Hong Kong’s ‘mainlandization’
Hong Kong, closely connected to the Greater Bay Area, is experiencing “mainlandization” in the wake of the “National Security Law” imposed on the city by the Chinese Communist Party (CCP) in mid-2020. On Jan. 11, Zheng Yanxiong, Director of the Liaison Office of the Central People’s Government in Hong Kong, went to Guangzhou to meet with Huang Kunming, Secretary of the Guangdong Provincial Party Committee, and Wang Weizhong, Deputy Secretary of the Provincial Party Committee and Governor.
Huang Kunming stated that during the inspection of Guangdong by the Chinese Communist Party leader Xi Jinping last year, the positioning of the Guangdong-Hong Kong-Macao Greater Bay Area as a “focus with two places” was redefined. He also expressed hope that the Liaison Office will continue to “guide and support” Guangdong in coordination with Hong Kong, strengthen “hard connections” of infrastructure and “soft connections” of institutional rules, accelerate the integration of the Greater Bay Area market, and deepen industrial and technological cooperation.
Zheng Yanxiong responded that the Liaison Office will continue to be a “supra-liaison officer” and “supra-service officer,” vigorously promoting the construction of the Guangdong-Hong Kong-Macao Greater Bay Area.
Political commentator Ji Da told overseas Chinese-language outlet The Epoch Times that the international divestment from China has a huge impact on Hong Kong.
“Now Hong Kong is forced to mainlandize. The impact of international society’s divestment on the Hong Kong economy is further shocking. Currently, the Hong Kong economy has no way out. [Former Chief Executive] Carrie Lam, Zheng Yanxiong, and others keep running to the mainland, embracing the Chinese Communist Party, but in the current situation where even China’s own economy is difficult to sustain, what can they rely on?” she said.
Global funds are accelerating the sale of Chinese stocks, with China’s economy itself facing challenges. Analysts from Morgan Stanley stated earlier this month that global long funds sold Chinese stocks at the fastest pace since December, meeting redemption requirements and distancing themselves from the world’s second-largest economy in 2023.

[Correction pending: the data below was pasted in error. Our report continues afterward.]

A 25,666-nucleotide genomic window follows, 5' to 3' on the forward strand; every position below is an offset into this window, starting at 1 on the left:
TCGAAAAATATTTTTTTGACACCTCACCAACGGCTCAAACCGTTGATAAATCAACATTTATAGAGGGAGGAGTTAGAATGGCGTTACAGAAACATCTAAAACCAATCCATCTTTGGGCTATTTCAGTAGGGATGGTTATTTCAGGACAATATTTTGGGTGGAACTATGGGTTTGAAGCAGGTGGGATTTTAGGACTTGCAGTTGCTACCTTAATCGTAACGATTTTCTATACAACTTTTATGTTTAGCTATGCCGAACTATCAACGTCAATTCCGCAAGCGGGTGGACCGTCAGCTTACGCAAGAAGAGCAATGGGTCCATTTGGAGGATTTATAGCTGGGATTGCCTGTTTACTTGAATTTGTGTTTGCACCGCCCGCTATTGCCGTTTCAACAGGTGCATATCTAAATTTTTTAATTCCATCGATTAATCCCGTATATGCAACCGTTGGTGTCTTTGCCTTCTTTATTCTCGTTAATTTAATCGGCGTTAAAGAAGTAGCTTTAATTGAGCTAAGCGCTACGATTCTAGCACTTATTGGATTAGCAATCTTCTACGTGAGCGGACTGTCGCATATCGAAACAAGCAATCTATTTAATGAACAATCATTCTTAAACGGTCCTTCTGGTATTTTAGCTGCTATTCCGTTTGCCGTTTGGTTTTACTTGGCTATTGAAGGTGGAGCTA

In a report released to clients on Jan. 2, Morgan Stanley’s quantitative research team stated that last month, a total of $3.8 billion flowed out of the active global long funds invested in the Chinese and Hong Kong stock markets, with $2 billion attributed to investor redemptions and the rest driven by fund managers’ overseas rebalancing.
The report stated that this was the worst month since 2023 and the third-largest monthly outflow on record. JD.com (9618.HK), AIA Group (1299.HK), and Yum China (9987.HK) faced significant sell-offs.
Analysts led by Gilbert Wong at Morgan Stanley stated, “Redemptions from equity funds and portfolio managers re-adjusting portfolios to further deepen divestment from China are the reasons for the outflow of funds.”
The report mentioned that due to geopolitical risks, weak economic recovery, and uncertainty in Chinese Communist Party policies, the Chinese mainland and Hong Kong stock markets became the worst-performing among major global indices by the end of 2023.
China’s benchmark blue-chip stock index, the Shanghai and Shenzhen 300 Index, fell by 11 percent in 2023, and the Hang Seng Index, covering many Chinese stocks, dropped by 14 percent, marking the fourth consecutive year of decline since its launch in 1969.
After hitting a record third consecutive year of decline in 2023, the Shanghai and Shenzhen 300 Index fell to its lowest level since February 2019 on Jan. 11.
Despite a series of measures by the Chinese authorities in recent months aimed at boosting the economy, analysts say these measures are not enough to restore market confidence.
Morgan Stanley stated that European fund managers are consistent with their U.S. counterparts, and they are catching up with the pace of adjusting divestment from China.